Colleges and Universities: Catalysts for Community Improvement

Significant research has been done to examine the social and economic impact of institutions of higher learning on their surrounding communities. Colleges and universities create jobs and add to the local economy through the purchase of goods and services. Many institutions engage in community service projects that benefit the community and make investments in area real estate. Colleges and universities can also serve as social hubs for the external neighborhood and offer unique cultural and educational experiences, which may not be available otherwise.

While most colleges and universities have an impact on their respective communities, this impact can vary greatly based on where the institution is located - whether it is urban or rural, established or emerging. Urban campuses are unique in the sense that the city develops around them compared to traditional college towns in which the neighborhood is dedicated to the institution.

Saint Peter's University is located in Jersey City, N.J., which is just minutes away from Manhattan on the other side of the Hudson River. During the past quarter century, Jersey City has experienced significant economic growth particularly along the waterfront. Growth has been slower in neighborhoods beyond the waterfront, such as the McGinley Square area where Saint Peter's is located. Saint Peter's was able to leverage its significant history in the area and its Jesuit heritage to serve as a catalyst for improvement in the community and beyond.

Unfortunately, New Jersey is one of the biggest exporters of college students and many of these students don't return and instead buy homes, start businesses and raise their families outside the Garden State. However, Saint Peter's continues to attract the majority of its students from New Jersey. And the University's well-prepared alumni overwhelmingly choose to call the Garden State home. The financial power of these graduates affects nearly every aspect of the state economy.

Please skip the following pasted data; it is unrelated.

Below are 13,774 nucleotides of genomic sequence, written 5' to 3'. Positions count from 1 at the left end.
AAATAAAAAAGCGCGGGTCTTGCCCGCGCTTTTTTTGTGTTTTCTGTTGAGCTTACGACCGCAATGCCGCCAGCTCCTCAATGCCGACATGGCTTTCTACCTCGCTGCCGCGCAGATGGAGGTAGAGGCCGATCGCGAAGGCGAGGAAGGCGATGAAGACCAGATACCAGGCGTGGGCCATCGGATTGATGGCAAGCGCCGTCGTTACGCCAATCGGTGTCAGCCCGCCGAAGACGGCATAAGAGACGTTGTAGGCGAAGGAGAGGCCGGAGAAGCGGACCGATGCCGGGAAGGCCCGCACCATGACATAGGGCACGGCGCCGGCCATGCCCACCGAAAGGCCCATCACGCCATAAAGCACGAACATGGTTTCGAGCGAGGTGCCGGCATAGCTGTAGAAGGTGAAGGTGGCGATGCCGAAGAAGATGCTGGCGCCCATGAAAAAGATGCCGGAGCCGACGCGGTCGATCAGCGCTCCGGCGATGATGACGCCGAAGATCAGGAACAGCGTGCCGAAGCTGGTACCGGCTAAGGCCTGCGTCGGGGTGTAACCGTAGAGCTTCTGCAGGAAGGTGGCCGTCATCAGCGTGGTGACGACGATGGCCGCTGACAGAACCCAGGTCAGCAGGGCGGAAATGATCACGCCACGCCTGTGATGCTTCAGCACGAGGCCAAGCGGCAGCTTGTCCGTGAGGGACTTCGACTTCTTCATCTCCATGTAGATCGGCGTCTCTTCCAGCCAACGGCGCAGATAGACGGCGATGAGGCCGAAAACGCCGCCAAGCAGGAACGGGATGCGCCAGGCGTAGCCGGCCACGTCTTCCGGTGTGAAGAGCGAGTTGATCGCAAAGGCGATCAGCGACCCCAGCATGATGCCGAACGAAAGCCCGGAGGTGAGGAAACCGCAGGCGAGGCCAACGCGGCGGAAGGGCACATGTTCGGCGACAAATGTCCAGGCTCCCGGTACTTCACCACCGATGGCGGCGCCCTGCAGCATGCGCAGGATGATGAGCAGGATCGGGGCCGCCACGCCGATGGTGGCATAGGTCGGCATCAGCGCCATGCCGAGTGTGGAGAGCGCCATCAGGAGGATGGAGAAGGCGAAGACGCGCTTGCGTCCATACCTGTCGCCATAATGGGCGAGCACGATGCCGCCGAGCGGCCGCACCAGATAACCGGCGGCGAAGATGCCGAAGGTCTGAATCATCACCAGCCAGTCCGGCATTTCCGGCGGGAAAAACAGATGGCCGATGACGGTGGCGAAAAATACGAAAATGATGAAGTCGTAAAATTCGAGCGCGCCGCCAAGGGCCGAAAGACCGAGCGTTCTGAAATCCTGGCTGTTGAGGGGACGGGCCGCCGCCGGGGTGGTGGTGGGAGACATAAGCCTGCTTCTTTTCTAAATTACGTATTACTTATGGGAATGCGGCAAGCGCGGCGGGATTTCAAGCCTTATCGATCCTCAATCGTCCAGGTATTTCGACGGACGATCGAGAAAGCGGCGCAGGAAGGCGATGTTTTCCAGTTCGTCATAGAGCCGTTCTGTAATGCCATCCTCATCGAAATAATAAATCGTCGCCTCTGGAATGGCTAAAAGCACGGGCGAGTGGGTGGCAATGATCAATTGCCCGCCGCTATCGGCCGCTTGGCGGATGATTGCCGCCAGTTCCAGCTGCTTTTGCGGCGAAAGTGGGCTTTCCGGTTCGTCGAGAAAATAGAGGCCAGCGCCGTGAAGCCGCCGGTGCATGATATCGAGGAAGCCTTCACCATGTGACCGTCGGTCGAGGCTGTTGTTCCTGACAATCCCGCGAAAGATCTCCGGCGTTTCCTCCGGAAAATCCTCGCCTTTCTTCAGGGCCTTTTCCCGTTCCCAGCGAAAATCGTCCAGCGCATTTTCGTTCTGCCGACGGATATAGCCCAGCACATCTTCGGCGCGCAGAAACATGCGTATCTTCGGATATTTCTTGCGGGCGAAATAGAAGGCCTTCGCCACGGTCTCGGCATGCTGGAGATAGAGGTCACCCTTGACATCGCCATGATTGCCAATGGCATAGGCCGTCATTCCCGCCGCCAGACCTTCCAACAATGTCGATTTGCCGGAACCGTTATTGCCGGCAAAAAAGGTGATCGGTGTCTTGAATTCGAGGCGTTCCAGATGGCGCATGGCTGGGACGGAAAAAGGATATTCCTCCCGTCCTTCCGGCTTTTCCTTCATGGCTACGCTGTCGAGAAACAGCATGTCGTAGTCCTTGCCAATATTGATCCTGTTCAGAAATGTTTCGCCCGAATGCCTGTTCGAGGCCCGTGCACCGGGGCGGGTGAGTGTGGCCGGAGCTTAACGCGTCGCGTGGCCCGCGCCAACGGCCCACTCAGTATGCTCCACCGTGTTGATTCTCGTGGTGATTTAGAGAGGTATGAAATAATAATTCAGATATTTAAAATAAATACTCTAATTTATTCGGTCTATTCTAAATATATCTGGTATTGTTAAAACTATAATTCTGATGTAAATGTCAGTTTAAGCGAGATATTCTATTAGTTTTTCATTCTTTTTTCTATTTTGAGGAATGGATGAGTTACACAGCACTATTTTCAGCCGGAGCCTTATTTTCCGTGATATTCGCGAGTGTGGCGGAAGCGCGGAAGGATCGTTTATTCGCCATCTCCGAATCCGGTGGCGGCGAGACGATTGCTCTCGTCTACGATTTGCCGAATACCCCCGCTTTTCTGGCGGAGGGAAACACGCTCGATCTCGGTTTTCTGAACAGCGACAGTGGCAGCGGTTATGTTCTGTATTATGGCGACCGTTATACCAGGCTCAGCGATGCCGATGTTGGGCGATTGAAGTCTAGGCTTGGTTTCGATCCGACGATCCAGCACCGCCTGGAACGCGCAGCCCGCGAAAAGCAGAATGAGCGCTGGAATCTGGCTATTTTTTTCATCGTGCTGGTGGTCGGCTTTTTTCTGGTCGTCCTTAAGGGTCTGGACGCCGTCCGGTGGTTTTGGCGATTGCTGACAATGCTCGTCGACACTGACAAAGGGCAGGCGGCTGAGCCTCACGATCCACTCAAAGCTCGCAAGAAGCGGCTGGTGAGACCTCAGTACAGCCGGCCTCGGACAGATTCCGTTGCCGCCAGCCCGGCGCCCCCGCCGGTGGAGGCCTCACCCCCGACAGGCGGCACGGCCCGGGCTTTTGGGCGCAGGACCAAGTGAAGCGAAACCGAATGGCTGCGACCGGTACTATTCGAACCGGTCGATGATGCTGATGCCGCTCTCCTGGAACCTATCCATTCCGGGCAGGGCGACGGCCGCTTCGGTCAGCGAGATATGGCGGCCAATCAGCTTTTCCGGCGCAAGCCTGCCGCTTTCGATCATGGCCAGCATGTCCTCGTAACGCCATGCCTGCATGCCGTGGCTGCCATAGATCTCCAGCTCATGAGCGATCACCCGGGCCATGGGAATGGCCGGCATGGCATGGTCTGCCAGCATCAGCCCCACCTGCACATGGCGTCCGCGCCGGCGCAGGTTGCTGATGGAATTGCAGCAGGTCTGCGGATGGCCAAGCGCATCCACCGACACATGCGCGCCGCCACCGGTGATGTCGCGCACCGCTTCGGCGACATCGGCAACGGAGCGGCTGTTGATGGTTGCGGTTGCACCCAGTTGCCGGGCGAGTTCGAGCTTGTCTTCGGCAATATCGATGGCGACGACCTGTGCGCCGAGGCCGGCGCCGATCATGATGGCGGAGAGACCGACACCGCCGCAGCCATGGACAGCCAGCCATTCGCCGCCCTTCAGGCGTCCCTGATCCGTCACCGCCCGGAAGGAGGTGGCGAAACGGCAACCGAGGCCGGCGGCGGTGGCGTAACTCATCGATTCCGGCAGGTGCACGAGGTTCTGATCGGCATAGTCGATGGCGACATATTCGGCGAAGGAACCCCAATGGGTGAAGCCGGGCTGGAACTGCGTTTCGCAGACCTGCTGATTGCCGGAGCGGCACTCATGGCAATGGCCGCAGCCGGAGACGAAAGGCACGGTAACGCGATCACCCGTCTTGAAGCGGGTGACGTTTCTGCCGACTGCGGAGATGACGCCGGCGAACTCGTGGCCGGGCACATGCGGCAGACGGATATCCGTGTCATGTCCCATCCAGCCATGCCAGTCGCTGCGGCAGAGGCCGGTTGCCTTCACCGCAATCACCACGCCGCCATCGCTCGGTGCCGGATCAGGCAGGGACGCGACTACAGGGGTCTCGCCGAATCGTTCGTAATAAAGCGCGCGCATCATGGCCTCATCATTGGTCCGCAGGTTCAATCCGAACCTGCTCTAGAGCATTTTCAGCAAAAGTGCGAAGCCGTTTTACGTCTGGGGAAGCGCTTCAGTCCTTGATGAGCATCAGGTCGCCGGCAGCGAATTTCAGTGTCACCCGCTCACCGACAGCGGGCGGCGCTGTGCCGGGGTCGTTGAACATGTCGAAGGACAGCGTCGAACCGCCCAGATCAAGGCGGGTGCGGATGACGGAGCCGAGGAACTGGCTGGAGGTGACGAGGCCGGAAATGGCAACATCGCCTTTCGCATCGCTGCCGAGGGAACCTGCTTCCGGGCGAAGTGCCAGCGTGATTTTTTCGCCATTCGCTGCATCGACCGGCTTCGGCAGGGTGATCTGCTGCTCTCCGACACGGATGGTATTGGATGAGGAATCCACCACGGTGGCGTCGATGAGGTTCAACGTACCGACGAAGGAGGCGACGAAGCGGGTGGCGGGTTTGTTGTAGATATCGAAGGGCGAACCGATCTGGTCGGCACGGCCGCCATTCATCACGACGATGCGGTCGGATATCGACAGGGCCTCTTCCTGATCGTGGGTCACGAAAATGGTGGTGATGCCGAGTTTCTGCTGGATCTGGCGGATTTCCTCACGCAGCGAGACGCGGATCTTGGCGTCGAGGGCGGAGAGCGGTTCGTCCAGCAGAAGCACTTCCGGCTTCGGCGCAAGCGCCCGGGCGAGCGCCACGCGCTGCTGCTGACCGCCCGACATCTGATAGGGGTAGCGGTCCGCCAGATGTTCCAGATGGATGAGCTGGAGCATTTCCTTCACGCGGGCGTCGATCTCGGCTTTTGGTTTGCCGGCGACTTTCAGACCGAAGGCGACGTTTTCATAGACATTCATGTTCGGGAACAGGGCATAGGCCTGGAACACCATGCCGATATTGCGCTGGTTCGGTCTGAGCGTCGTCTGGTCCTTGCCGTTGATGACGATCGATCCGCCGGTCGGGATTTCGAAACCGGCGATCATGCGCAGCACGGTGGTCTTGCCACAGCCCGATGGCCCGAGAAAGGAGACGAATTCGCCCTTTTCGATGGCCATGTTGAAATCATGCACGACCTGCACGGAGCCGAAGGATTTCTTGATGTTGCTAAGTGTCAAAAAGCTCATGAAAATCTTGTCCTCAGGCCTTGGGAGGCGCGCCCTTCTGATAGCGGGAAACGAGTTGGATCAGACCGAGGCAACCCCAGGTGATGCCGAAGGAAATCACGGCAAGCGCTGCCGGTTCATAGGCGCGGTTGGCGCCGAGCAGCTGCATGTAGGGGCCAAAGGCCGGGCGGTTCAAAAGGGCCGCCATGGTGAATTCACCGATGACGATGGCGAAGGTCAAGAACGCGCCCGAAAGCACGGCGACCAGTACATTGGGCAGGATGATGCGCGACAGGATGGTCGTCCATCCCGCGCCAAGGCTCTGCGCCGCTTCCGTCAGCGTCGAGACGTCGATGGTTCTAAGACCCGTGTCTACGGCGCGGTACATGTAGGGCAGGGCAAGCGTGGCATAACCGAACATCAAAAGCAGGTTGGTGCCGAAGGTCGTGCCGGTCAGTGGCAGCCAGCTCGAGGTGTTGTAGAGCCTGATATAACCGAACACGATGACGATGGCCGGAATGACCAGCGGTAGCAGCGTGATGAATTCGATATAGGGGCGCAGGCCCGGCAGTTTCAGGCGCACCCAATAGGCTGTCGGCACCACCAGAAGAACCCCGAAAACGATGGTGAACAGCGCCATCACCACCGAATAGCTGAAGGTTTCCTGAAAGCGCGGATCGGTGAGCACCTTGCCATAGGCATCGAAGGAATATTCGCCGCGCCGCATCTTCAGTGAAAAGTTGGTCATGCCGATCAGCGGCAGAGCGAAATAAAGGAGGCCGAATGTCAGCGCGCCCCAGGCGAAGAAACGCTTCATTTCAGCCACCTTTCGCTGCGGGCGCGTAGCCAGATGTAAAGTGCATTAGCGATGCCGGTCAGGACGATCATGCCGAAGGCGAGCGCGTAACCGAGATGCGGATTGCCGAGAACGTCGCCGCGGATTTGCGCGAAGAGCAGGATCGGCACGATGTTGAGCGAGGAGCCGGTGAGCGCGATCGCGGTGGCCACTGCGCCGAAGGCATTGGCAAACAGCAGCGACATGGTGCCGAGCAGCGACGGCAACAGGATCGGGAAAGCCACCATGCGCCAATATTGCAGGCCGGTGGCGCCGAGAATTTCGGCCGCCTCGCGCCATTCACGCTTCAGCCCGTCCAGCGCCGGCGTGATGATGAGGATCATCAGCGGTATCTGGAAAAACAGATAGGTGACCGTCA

Beyond the economic impact of its alumni, Saint Peter's is an economic driver in itself. The University is making an indelible impact in New Jersey and its surrounding communities as it employs more than 500 individuals and has an economic impact of more than $400,000,000.

The University also attracts significant amounts of funding from corporations and foundations in the form of grants to support community assistance projects, academic research and other initiatives. Organizations such as Big Brother Big Sisters and United Way are already making a tremendous impact in the community surrounding Saint Peter's and the University has partnered with and sponsored these organizations and other area non-profits. The missions of many of these organizations are aligned with that of Saint Peter's and a combination of efforts can often serve as a recipe for success.